23. ^ Chris Rauber (14 April 2010). "Investigative reporting center wins $440K grant for community health coverage". San Francisco Business Times. Retrieved 4 January 2013.
  24. ^ a b Andrew Beaujon (16 February 2012). "CIR's plan for MacArthur million". The Poynter Institute. Retrieved 4 January 2013.
  25. ^ Kevin Roderick (16 February 2012). "Morning Buzz". LA Observed. Retrieved 4 January 2013.
  26. ^ Justin Berton (16 February 2012). "Berkeley group gets $1 million journalism grant". San Francisco Chronicle. Retrieved 4 January 2013.
  27. ^ 73rd Annual Peabody Awards, May 2014.
  28. ^ "Interview: Dan Noyes, Center for Investigative Reporting". Archived from the original on 17 August 2012. Retrieved 4 January 2013.
  29. ^ Rothmyer, Karen (July 1981), Citizen Scaife, 20 (2), p. 41
  30. ^ "DRUG MAKER PLEADS GUILTY OVER LETHAL SIDE EFFECTS". The New York Times. 14 December 1984. Retrieved 4 January 2013.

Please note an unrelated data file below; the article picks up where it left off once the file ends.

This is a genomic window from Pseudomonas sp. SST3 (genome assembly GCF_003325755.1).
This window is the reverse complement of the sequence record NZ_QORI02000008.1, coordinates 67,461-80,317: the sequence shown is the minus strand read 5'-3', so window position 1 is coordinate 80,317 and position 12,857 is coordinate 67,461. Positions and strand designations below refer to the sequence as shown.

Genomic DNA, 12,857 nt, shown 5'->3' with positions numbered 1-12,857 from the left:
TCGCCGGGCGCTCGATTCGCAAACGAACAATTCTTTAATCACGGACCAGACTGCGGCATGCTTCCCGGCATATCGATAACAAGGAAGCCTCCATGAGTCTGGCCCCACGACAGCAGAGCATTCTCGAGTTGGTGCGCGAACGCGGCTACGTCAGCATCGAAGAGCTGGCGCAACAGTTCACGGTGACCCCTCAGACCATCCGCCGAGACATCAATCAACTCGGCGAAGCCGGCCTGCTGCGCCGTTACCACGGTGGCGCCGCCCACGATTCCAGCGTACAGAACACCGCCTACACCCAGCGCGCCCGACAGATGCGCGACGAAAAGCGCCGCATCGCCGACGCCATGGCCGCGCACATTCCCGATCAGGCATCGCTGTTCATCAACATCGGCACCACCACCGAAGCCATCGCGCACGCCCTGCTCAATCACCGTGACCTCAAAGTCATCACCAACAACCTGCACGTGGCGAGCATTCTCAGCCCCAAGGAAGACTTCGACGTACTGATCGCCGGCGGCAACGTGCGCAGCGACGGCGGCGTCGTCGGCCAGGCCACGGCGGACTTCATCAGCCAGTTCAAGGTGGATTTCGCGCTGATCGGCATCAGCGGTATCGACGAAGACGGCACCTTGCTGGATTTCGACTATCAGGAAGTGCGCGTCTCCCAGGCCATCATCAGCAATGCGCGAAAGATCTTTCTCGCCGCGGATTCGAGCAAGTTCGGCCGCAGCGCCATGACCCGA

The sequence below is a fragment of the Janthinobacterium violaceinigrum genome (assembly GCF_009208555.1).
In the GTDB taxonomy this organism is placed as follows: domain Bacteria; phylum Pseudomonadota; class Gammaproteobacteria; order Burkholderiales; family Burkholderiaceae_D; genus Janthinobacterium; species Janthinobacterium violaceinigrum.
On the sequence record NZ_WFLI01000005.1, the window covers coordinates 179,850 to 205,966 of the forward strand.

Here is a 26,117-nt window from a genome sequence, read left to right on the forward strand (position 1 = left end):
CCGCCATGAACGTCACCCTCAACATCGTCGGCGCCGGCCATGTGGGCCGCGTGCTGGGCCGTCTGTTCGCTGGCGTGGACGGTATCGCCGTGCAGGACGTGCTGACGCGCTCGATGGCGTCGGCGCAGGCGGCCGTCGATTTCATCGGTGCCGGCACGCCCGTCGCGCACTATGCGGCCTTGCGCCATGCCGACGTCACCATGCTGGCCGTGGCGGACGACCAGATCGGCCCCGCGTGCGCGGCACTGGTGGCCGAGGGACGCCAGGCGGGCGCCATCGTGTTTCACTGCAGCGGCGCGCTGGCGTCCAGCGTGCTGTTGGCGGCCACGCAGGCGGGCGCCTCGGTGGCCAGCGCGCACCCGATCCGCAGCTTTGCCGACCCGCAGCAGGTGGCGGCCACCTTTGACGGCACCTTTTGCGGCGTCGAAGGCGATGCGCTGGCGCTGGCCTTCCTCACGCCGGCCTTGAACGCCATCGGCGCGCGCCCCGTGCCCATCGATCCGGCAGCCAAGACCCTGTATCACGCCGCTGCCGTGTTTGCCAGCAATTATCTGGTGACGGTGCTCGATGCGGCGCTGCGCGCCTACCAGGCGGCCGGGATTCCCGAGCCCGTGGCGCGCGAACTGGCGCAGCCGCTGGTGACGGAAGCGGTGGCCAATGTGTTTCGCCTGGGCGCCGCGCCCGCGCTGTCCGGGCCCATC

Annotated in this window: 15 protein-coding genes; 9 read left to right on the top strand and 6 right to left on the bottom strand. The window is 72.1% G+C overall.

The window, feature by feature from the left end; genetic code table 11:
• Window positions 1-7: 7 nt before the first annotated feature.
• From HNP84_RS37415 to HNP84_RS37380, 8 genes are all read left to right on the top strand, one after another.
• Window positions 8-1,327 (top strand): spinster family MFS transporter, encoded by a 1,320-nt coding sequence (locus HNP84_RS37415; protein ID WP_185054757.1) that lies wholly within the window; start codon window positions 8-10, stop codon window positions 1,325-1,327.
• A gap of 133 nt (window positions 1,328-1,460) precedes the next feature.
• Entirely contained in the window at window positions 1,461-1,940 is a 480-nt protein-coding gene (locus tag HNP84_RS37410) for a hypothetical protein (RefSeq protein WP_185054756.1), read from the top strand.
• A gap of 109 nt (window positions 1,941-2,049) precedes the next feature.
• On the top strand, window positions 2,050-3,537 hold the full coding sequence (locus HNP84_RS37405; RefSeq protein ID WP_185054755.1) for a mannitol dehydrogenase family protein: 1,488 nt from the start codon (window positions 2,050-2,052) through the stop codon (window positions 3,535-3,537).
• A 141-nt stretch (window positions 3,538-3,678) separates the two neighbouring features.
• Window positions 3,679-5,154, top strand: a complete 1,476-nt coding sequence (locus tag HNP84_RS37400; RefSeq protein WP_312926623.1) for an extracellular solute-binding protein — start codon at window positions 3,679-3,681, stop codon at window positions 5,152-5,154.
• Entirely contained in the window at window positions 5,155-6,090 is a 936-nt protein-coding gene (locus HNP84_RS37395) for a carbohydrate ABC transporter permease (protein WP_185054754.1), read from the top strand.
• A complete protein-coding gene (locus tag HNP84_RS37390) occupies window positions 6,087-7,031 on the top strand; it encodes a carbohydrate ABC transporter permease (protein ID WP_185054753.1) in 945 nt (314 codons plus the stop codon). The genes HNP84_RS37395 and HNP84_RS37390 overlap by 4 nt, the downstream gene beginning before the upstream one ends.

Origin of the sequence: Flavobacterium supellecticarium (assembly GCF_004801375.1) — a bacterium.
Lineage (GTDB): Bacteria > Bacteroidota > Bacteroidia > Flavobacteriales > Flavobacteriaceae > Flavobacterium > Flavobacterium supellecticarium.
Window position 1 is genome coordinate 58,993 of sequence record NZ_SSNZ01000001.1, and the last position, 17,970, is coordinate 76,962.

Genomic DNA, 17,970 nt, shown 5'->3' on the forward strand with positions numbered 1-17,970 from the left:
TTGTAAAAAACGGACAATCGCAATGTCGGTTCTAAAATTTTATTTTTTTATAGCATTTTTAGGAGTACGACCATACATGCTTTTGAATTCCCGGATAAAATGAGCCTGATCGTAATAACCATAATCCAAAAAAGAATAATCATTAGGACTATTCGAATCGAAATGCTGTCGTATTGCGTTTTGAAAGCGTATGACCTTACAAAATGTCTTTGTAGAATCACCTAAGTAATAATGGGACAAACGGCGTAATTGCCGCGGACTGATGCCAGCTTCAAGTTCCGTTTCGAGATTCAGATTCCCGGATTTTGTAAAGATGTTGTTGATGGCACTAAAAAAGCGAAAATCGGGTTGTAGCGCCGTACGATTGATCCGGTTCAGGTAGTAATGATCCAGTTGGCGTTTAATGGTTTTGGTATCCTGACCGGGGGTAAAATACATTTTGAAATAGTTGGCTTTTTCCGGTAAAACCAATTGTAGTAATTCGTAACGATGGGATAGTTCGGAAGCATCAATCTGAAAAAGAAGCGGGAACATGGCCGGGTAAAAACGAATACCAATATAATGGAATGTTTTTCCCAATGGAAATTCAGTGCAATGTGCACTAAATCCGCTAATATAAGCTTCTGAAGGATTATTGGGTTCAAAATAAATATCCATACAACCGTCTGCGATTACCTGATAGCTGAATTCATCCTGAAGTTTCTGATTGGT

31. ^ Bronstein, Phil (February 11, 2013). "The Man Who Killed Osama bin Laden... Is Screwed". Esquire. Retrieved 2016-10-15.
  32. ^ Dori J. Maynard (14 June 2011). "Chauncey Bailey Project: A Journalistic Collaboration". Maynard Institute. Archived from the original on 15 April 2013. Retrieved 4 January 2013.
  33. ^ Stanley Nelson. "The Team". The Civil Rights Cold Case Project. Retrieved 4 January 2013.
  34. ^ Robert J. Rosenthal. "The Enduring Ambition of the Civil Rights Cold Case Project". Nieman Reports. Retrieved 4 January 2013.
  35. ^ Felicity Carus (7 February 2011). "Dirty Business film debunks 'clean coal' myth". The Guardian. Retrieved 4 January 2013.
  36. ^ Hundley, Kris; Taggart, Kendall (October 2, 2017) [2013]. "America's 50 worst charities rake in nearly $1 billion for corporate fundraiser". Tampa Bay Times. Times/CIR special report. America's Worst Charities: You've given them more than $1 billion. They've given almost nothing to the needy
  37. ^ "PRX » Series » Reveal Weekly". PRX - Public Radio Exchange. Retrieved 2016-10-15.

Further Reading and External linksEdit